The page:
# How can I work out if a certain group presentation implies a certain relation?

I thought that maybe it would be possible to answer this question using the concept of a group presentation.

Let $x_1,x_2,\ldots,x_k$ be k different elements of a group G and $k\geq4$. If we know that $x_i$ commutes with $x_{i+1}$ and $x_k$ commutes with $x_1$, can we say that all $x_i$ commute with each other ?

Thinking in terms of group presentations, we can ask: does the group

$$\langle x_1, \ldots, x_k \mid (\forall i<k)\ x_ix_{i+1}=x_{i+1}x_i,\ x_kx_1=x_1x_k \rangle$$

satisfy $x_ix_j$ for all $i,j$ ? In other words, does the normal subgroup generated by $[x_i, x_{i+1}]$ for each $i<k$ and $[x_k, x_1]$ contain $[x_i, x_j]$ for each $i, j$ ?

But how could we prove or disprove that? Are there any methods that can be used to work out if a certain element is in a certain generated normal subgroup?

• I believe in this particular case the answer is 'no' and the easiest way to show it is to find a group that satisfies those relations but $x_1x_3\neq x_3x_1$ like the automorphism group of a tiling of the hyperbolic plane with orthogonal polygons. For some level of generality, this is a very difficult, in fact undecidable problem. But this particular presentation has nice properties: I think the group is hyperbolic and hence automatic. See the book 'Word processing in groups' by Epstein et. al. (coauthored by @DerekHolt btw). – Myself Jan 17 '15 at 23:24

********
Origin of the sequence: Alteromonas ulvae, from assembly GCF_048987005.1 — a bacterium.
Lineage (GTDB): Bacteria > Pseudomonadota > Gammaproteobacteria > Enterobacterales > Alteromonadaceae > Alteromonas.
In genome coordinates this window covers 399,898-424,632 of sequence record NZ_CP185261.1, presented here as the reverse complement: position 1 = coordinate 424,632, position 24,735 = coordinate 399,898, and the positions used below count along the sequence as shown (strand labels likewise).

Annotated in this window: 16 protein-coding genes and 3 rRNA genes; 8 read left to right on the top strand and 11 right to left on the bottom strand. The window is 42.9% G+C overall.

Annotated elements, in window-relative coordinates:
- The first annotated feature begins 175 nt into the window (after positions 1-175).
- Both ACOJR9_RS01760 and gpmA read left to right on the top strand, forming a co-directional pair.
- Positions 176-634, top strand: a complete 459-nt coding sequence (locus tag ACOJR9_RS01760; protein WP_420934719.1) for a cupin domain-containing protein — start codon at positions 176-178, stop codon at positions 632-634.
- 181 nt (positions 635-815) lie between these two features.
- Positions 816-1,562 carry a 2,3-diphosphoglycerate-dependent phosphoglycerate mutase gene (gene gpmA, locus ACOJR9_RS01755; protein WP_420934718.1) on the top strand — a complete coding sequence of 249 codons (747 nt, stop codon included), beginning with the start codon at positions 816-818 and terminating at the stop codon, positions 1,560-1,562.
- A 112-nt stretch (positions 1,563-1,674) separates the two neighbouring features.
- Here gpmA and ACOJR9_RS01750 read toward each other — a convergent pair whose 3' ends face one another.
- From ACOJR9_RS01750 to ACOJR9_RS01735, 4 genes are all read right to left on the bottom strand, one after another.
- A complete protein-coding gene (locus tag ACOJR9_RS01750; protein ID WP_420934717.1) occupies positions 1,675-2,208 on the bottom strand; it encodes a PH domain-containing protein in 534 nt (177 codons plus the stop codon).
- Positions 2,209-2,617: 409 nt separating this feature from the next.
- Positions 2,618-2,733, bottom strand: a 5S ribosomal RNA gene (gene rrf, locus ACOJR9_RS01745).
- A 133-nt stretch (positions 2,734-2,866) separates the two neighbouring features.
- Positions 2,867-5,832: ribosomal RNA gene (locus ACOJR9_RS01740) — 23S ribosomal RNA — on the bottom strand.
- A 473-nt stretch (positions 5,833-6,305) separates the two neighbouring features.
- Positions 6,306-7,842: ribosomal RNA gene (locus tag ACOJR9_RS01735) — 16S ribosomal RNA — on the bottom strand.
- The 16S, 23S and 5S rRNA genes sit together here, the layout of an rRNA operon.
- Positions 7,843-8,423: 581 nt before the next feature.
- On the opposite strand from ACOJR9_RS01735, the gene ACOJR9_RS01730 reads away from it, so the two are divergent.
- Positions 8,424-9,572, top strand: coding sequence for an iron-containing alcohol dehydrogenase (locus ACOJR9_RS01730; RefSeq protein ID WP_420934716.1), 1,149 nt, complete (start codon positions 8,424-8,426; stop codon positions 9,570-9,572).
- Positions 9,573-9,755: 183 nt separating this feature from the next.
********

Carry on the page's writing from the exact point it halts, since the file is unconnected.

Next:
• @Myself Providing counterexamples was the type of answer provided on the original question - I'm specifically interested in "direct" approaches with the presentation. – Jack M Jan 17 '15 at 23:27
• That won't work I'm afraid, at least not in general. The situation is entirely comparable to the relation between proof theory and model theory (maybe even an instance of it). You cannot know from the proof theory if no proof exists because you have not sought hard enough or because the statement is undecidable. Maybe some logician could explain you precisely why that is. But sometimes, like here, things are easier for instance because your group is automatic, or your (in model theory) the theory admits quantifier elimination etc. – Myself Jan 17 '15 at 23:39
• @JackM: I do not really understand your question, but the group you consider is just the right-angled Artin group associated to a cycle of length $k$. – Seirios Jan 19 '15 at 8:31